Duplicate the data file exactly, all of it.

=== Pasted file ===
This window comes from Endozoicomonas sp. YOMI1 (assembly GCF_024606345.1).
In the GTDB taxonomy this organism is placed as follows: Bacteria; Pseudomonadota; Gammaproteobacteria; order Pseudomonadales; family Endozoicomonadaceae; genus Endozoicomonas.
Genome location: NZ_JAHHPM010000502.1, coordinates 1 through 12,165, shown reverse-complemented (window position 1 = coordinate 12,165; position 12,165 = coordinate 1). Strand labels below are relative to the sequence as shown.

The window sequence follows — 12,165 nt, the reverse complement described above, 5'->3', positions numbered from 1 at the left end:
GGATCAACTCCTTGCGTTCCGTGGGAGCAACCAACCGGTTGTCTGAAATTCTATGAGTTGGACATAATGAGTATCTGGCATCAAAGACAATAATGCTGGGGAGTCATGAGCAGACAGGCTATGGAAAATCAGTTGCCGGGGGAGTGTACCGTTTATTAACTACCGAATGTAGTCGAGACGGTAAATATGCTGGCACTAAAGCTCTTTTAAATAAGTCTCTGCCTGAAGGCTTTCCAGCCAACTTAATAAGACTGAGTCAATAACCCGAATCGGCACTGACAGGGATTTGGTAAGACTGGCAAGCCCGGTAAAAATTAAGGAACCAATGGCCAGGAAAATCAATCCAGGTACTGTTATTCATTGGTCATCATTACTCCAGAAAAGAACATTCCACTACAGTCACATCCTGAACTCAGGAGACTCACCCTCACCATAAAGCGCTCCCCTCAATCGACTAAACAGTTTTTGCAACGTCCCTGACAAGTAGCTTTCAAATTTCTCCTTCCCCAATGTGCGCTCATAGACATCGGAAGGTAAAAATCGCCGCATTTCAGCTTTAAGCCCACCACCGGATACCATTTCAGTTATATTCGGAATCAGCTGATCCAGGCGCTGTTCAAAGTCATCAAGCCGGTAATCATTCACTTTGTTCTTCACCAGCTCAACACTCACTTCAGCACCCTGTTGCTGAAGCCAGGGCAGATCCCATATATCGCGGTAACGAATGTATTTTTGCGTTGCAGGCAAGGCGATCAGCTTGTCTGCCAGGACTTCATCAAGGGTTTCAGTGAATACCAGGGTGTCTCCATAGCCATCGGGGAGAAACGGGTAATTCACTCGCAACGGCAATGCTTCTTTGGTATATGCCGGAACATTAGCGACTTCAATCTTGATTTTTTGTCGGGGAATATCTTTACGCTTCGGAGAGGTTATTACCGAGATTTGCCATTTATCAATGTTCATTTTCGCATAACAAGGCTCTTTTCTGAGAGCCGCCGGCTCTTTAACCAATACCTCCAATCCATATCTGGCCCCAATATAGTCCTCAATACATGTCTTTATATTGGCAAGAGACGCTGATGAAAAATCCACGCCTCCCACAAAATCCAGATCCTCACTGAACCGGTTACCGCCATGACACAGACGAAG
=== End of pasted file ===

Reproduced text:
This window comes from Endozoicomonas sp. YOMI1 (assembly GCF_024606345.1).
In the GTDB taxonomy this organism is placed as follows: Bacteria; Pseudomonadota; Gammaproteobacteria; order Pseudomonadales; family Endozoicomonadaceae; genus Endozoicomonas.
Genome location: NZ_JAHHPM010000502.1, coordinates 1 through 12,165, shown reverse-complemented (window position 1 = coordinate 12,165; position 12,165 = coordinate 1). Strand labels below are relative to the sequence as shown.

The window sequence follows — 12,165 nt, the reverse complement described above, 5'->3', positions numbered from 1 at the left end:
GGATCAACTCCTTGCGTTCCGTGGGAGCAACCAACCGGTTGTCTGAAATTCTATGAGTTGGACATAATGAGTATCTGGCATCAAAGACAATAATGCTGGGGAGTCATGAGCAGACAGGCTATGGAAAATCAGTTGCCGGGGGAGTGTACCGTTTATTAACTACCGAATGTAGTCGAGACGGTAAATATGCTGGCACTAAAGCTCTTTTAAATAAGTCTCTGCCTGAAGGCTTTCCAGCCAACTTAATAAGACTGAGTCAATAACCCGAATCGGCACTGACAGGGATTTGGTAAGACTGGCAAGCCCGGTAAAAATTAAGGAACCAATGGCCAGGAAAATCAATCCAGGTACTGTTATTCATTGGTCATCATTACTCCAGAAAAGAACATTCCACTACAGTCACATCCTGAACTCAGGAGACTCACCCTCACCATAAAGCGCTCCCCTCAATCGACTAAACAGTTTTTGCAACGTCCCTGACAAGTAGCTTTCAAATTTCTCCTTCCCCAATGTGCGCTCATAGACATCGGAAGGTAAAAATCGCCGCATTTCAGCTTTAAGCCCACCACCGGATACCATTTCAGTTATATTCGGAATCAGCTGATCCAGGCGCTGTTCAAAGTCATCAAGCCGGTAATCATTCACTTTGTTCTTCACCAGCTCAACACTCACTTCAGCACCCTGTTGCTGAAGCCAGGGCAGATCCCATATATCGCGGTAACGAATGTATTTTTGCGTTGCAGGCAAGGCGATCAGCTTGTCTGCCAGGACTTCATCAAGGGTTTCAGTGAATACCAGGGTGTCTCCATAGCCATCGGGGAGAAACGGGTAATTCACTCGCAACGGCAATGCTTCTTTGGTATATGCCGGAACATTAGCGACTTCAATCTTGATTTTTTGTCGGGGAATATCTTTACGCTTCGGAGAGGTTATTACCGAGATTTGCCATTTATCAATGTTCATTTTCGCATAACAAGGCTCTTTTCTGAGAGCCGCCGGCTCTTTAACCAATACCTCCAATCCATATCTGGCCCCAATATAGTCCTCAATACATGTCTTTATATTGGCAAGAGACGCTGATGAAAAATCCACGCCTCCCACAAAATCCAGATCCTCACTGAACCGGTTACCGCCATGACACAGACGAAG